The government is to review the effectiveness of children’s homes in England amid growing criticism of the number of vulnerable children who are allowed to go missing or run away.
Whitehall sources said ministers were preparing to rethink the role of such homes in the protection of children, as a parliamentary inquiry revealed that their occupants were three times more likely to run away and be exposed to physical and sexual abuse and exploitation as children who lived at home.
Anyone who has read the ‘Winston Smith’ blog will be totally unsurprised at these findings.
In fact, the government could have saved itself some money by just reading it and extrapolating from that what the problems are…
The all-party groups on runaway and missing children and looked-after children and care-leavers found local authority social workers too often considered children in homes “troublesome”, “a nuisance” and a drain on resources.
Many of the comments at Gadget’s blog go into great detail about the uselessness of social workers and their willingness to pass the buck to the police, so I find that rather odd.
Did no-one think to ask any of the other service providers to have an input into this? Was it just left to the social workers?
One child protection worker told the inquiry that some professionals saw girls who went missing from homes and became victims of sexual exploitation as “slags who knew what they were getting themselves into” rather than vulnerable young people in need of support.
Another said: “You can have someone looking after a young person who, the day before, their experience may have been working at a deli counter in Asda.”
The committees found the children’s home system was “not fit for purpose” and said children are going missing despite the government spending an average of £200,000 a year per child on care home places.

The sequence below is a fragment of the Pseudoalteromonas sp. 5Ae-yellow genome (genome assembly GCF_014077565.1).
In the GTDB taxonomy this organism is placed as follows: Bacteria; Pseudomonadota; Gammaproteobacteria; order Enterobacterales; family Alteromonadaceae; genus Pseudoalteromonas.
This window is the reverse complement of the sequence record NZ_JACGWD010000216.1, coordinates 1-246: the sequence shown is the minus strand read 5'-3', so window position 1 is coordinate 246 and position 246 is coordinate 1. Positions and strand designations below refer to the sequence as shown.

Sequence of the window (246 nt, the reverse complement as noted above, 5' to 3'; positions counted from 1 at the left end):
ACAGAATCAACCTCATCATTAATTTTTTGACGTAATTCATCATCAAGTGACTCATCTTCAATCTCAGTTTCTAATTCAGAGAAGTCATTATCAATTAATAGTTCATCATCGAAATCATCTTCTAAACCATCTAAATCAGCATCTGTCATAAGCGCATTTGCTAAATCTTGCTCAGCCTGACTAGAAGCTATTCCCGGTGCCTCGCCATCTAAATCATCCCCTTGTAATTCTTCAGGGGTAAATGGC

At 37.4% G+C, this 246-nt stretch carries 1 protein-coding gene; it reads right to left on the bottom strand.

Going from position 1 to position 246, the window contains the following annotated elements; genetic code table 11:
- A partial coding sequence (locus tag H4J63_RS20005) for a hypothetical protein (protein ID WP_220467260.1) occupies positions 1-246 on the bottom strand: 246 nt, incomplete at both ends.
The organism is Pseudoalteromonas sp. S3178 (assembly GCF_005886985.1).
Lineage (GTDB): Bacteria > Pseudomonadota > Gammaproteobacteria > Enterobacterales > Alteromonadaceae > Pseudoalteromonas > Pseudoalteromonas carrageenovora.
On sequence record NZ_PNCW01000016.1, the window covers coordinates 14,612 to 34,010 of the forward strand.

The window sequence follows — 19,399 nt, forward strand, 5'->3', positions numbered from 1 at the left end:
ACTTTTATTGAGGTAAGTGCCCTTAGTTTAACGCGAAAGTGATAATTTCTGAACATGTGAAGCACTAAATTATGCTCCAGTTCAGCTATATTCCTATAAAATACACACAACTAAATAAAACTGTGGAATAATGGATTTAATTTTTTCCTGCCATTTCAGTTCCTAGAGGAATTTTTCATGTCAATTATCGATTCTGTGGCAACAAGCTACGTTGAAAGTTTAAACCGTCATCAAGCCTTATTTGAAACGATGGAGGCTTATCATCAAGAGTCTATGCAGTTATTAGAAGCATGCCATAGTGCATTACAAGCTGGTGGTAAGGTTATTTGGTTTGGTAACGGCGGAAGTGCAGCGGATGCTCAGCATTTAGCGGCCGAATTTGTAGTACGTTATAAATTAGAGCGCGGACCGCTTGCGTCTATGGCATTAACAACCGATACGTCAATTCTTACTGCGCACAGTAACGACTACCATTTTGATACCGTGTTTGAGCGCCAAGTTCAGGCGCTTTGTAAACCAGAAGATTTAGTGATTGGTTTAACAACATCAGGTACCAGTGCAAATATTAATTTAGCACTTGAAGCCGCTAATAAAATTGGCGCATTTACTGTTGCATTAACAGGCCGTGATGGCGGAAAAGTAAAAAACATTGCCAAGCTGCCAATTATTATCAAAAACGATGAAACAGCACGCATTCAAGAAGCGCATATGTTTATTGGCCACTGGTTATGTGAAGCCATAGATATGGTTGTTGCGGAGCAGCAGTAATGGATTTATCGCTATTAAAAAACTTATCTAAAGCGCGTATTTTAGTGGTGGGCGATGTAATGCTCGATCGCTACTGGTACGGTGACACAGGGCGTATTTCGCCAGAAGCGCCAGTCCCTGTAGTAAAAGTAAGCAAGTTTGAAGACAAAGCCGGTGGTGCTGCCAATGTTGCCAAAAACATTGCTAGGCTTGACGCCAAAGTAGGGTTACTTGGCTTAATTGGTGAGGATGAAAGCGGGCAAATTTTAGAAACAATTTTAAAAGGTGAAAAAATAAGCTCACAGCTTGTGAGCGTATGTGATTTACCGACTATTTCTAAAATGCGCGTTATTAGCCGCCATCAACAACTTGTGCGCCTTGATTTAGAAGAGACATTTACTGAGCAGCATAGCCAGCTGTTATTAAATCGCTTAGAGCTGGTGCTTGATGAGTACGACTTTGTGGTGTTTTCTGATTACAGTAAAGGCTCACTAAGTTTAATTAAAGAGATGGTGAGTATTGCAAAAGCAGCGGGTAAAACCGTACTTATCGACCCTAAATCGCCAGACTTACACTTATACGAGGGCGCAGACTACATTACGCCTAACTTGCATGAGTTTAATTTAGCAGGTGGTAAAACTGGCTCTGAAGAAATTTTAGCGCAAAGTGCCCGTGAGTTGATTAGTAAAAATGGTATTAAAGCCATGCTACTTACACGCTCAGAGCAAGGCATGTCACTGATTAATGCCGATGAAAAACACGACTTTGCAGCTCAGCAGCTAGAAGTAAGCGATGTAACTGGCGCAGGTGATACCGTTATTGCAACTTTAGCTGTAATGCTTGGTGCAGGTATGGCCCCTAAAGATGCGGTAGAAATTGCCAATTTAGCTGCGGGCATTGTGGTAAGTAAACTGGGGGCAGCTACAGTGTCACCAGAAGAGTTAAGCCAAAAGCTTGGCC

Government – it spends and spends and spends and it hardly ever gives value for money!
The children’s minister Tim Loughton accepted the findings of the report and said the government would set out urgent steps to be taken in the coming week, which are likely to include improvements in tracking when and where children go missing, restrictions on local authorities sending children to homes hundreds of miles away and demands that Ofsted takes missing children into account when it audits homes.
Will that resolve the issues? Well, only if the lax regimes that Winston describes are rejected in favour of some boundaries and discipline:
Enver Solomon, policy director at the Children’s Society, said evidence from ongoing police investigations and court cases confirmed the extent of the problem, which he said particularly affected children between the ages of 11 and 17, who are more likely to end up in homes after previous remedies have failed.
“It is completely unacceptable that existing rules are simply being ignored and frankly, some local authorities and children’s homes are letting down children by failing to act as a proper ‘parent’,” he said.
But acting as a ‘proper parent’ entails instilling discipline, punishing non-compliance, rewarding good behaviour only and demanding personal responsibility.
All things that, so far, have been conspicuously lacking from children’s homes of the type Winston has blogged about…